The dredging project is part of the harbor’s six-year maintenance dredging program prepared by the Army Corps of Engineers in 2010.            

The program allows for 320,000 cubic yards of sediment to be dredged from the harbor’s main channel area per year, which is distributed between two dredging cycles: a fall dredging period and a spring dredging period.            

This fall, AIS is expected to focus most of its allotted 160,000 cubic yards of sediment removal on the harbor’s sandspit, which is considered a “feeder” beach for the harbor’s entrance channel. It appears larger than normal this year.            

“The sandspit has a tremendous amount of sand on it right now,” said waterfront facilities manager Karl Treiberg.            

Over the past few years, the harbor has been averaging around 270,000 cubic yards of material removed each year, but Treiberg expects that with the sandspit so large, the dredging contractor will probably be approaching the 320,000 cubic yard limit for this year.            

The dredged material is sent through a pipeline down the coast to an area just off Santa Barbara’s East Beach. There, the sediment will be discharged.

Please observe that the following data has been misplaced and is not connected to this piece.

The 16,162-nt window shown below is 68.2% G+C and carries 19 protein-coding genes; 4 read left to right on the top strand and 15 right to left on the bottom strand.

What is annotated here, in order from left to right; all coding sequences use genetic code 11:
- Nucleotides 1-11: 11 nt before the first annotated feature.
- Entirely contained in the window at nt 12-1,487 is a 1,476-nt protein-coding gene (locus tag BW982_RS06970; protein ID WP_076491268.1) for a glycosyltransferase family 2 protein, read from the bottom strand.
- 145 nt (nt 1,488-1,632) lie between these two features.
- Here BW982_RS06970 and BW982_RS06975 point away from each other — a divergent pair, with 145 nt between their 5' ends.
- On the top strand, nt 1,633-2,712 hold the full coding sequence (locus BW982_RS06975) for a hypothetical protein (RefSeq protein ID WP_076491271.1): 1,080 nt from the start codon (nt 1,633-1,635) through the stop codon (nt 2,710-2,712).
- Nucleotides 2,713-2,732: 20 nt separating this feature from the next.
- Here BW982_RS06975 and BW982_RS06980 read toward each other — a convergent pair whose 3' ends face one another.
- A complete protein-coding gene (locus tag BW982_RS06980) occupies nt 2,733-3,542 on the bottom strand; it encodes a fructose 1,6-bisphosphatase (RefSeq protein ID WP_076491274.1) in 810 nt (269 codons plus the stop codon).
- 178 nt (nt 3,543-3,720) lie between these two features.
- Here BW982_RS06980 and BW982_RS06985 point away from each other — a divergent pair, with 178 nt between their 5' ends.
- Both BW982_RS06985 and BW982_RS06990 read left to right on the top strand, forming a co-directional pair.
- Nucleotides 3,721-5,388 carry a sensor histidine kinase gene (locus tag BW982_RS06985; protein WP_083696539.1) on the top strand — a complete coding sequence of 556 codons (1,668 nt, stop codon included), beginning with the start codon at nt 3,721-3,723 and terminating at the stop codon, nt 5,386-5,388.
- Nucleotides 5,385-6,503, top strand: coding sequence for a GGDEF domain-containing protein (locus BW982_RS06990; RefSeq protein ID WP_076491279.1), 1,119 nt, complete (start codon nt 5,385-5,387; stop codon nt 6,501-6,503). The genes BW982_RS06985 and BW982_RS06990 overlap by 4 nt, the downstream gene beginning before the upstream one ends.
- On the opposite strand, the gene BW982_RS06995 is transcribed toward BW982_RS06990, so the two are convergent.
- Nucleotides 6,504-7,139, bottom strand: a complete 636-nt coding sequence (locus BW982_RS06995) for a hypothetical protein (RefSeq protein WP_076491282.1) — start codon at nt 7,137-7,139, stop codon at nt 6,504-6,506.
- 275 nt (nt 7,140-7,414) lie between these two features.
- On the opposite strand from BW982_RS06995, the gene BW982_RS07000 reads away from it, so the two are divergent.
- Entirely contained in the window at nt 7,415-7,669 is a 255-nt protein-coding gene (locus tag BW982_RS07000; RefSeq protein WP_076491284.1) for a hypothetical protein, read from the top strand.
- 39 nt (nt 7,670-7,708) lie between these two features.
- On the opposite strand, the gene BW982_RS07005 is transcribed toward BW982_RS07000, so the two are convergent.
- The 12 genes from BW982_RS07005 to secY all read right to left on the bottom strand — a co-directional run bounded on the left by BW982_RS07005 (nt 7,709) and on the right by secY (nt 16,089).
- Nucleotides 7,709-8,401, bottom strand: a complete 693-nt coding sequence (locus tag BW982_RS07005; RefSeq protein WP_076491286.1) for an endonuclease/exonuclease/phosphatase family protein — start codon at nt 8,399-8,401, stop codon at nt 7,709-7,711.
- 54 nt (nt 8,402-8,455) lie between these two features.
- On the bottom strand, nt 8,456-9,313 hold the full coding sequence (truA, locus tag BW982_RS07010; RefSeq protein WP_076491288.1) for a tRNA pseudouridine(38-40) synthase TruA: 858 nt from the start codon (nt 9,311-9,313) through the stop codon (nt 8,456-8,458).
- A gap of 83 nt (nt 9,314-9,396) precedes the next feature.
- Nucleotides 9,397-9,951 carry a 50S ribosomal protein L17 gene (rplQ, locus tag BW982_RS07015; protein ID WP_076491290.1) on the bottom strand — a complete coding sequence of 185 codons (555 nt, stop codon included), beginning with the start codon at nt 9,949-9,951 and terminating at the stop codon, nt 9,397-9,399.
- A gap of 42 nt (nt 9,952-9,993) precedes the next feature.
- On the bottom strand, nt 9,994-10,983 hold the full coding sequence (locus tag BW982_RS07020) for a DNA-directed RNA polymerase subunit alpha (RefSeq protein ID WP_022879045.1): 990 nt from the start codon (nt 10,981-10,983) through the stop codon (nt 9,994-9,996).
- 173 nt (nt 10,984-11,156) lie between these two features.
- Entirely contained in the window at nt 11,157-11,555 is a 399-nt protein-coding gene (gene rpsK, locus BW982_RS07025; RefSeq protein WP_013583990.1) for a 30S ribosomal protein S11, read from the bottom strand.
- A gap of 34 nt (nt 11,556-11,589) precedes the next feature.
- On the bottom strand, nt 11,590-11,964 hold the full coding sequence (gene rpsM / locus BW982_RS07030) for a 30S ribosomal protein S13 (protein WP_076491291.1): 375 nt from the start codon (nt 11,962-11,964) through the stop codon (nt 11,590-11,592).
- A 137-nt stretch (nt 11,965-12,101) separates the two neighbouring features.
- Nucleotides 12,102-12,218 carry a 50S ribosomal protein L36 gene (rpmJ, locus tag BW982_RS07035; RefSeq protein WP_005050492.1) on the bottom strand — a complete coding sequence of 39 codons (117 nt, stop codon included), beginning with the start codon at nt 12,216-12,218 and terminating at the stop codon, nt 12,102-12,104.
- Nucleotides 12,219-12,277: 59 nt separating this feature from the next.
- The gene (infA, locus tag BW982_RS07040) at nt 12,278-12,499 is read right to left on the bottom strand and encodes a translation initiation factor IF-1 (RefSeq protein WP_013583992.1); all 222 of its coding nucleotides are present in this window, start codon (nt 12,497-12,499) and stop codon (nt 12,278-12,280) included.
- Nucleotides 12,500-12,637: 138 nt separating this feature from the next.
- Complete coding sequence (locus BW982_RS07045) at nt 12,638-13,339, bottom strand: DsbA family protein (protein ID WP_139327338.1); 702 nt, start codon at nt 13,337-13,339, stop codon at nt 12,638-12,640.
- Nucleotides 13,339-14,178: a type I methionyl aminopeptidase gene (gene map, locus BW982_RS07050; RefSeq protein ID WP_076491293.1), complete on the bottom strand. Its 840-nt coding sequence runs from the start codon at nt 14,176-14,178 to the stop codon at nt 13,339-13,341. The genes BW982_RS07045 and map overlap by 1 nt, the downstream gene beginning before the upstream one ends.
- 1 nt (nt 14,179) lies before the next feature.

Phase 4 of the harbor’s breakwater cap repair project is complete, resulting in the completion of the $1.9 million project that was started in 2004. Phase 4 construction started Sept. 24 with the demolition of eight of the remaining nine panels of sidewalk and parapet wall along the curved section of the breakwater.            

The demolition, conducted by Brough Construction, was completed in two weeks. However, construction of the new cap ran into some complications: High tides and large swells led to the delay of installing the reinforced rebar and concrete pouring.
         
Once the rebar was in place, the contractor poured concrete for seven of the sections of the sidewalk and replaced a slab of concrete in front of the Marina One gangway that was part of the original 1930 breakwater.            

Most of the wall sections in need of repair have been reconstructed, adding much-needed protection to the harbor from coastal storms and large waves. The final two concrete panels adjacent to Marina One were finished at the end of November.